If you’re fond of tea and are craving for its earthy aroma, one place you may want to visit while you’re there would be the Damro Tea Factory, one of Sri Lanka’s many tea factories. It’s also one of Sri-Lanka’s sources of foreign exchange. While there, have a chat with the tea pickers. They’ll gladly share the tea growing process with you and more. It wouldn’t hurt to give them a tip too.
Nuwara Eliya is also home to at least seven sparkling, cool waterfalls that you can hike up to or gaze at from a distance. One such waterfall is named Lover’s Loop which lives up to its name with its nooks and rocks that are good to sit on or pose at while you take your breathtaking pics. Don’t worry about it too if you’re not into hiking. You can still make it to the top via rickshaw.
Watching the sunrise at Lipton Seat between the months of April to October is another to do while you’re there. If you’re lucky, you may be graced with the opportunity to have a spectacular view of the towns and fields below. During the rest of the months, you won’t have that view because of the fog that stays for the most part of the day.
This is your second to the last stop on this scenic route and where most travelers get off. Not only is it a welcome reprieve from your long travel, but just soaking up the sights and sounds will do wonders for your soul. So take your sweet time here.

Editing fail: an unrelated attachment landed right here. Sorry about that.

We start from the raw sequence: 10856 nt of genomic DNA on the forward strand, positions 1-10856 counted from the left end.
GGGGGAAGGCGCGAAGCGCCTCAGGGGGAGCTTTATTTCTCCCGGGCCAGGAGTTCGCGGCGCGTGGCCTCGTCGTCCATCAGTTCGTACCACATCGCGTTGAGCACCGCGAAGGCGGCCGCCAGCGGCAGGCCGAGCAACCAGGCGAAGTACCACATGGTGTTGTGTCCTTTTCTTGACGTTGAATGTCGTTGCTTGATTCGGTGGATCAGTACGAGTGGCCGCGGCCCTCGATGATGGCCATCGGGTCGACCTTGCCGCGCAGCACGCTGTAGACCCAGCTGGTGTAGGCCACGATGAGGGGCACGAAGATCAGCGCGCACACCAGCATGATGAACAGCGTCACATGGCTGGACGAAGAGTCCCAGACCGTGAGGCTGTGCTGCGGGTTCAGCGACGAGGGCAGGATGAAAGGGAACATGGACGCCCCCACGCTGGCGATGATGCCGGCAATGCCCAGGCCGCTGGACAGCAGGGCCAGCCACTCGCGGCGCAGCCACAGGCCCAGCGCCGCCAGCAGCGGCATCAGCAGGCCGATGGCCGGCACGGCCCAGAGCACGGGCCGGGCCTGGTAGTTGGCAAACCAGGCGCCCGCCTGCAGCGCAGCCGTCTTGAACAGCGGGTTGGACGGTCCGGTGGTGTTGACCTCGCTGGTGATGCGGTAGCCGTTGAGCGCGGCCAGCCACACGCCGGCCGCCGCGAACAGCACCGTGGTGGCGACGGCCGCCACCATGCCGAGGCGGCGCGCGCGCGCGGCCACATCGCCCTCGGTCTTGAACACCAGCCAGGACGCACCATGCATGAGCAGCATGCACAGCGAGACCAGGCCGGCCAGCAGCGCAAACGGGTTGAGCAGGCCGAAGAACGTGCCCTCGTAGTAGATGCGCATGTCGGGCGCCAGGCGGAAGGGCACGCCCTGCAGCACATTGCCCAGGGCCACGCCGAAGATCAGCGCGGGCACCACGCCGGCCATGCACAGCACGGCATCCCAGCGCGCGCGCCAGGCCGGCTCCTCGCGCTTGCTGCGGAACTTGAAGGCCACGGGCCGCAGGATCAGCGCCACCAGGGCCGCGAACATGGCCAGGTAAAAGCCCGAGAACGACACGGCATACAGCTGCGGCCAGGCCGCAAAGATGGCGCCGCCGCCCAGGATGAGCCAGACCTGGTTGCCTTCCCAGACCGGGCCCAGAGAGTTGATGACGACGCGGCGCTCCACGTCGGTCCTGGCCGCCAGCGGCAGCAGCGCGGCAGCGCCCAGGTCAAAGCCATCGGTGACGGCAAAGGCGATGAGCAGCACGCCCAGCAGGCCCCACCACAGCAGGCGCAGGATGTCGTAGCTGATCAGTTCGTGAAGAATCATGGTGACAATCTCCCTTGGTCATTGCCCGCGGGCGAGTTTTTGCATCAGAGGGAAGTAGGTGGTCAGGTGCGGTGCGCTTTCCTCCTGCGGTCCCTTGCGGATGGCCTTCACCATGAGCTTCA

A testament to the colonial era is the Nine Arch Bridge. There are many hotels and restaurants near it because of its fame. You can travel by bus or a tuk tuk. Either way, you’d still have to go on foot part of the way up because you’ll go through a short rocky terrain. The best time to visit would be around 9 and 10 AM before locals and tourists start pouring in. It’s also the best time to take pictures as the morning sun’s rays reflect on the bridge’s façade.
Another place you can go to is Little Adam’s Peak which isn’t as grand or as high as Adam’s peak in Nuwara Eliya. It takes around 15 minutes to walk up. Bring food with you so that you can have a picnic with a heart-stopping view around you.
If you have time left to spend another full day, I suggest spending it at Diyaluma Falls. It’s the second highest waterfall in Sri Lanka at 220 meters. You can start your hike from Poonagala road. Most hikes are done uphill. But this is one hike where you actually go downhill. Poonagala Road is situated far above Diyaluma Falls. So as you hike down, you’ll come across a small village called Koslanda and even a local rubber factory. There isn’t an obvious road to tread on, but there are certain markers that you can follow. I kind of got the idea too that not many people came down here. Right after you reach the first waterfall ledge, you’d also see a good number of little pools that you can take a swim in. Just be careful that you don’t dive headlong into any of them without checking its depth.
There are many sights to see in between the journey from Kandy to Ella or vice-versa. I may have to leave those out until the next write-up. All I can say that by the end of that journey, your mind, your heart, and your soul will be energized. I spent as much time as I could at every stop, allowing myself to live in the moment. My soul was at peace. That’s as much as I can say and I feel that’s as much as I’ll ever need. Try it out! Who knows it may be the adventure of a lifetime! I can’t wait to get back.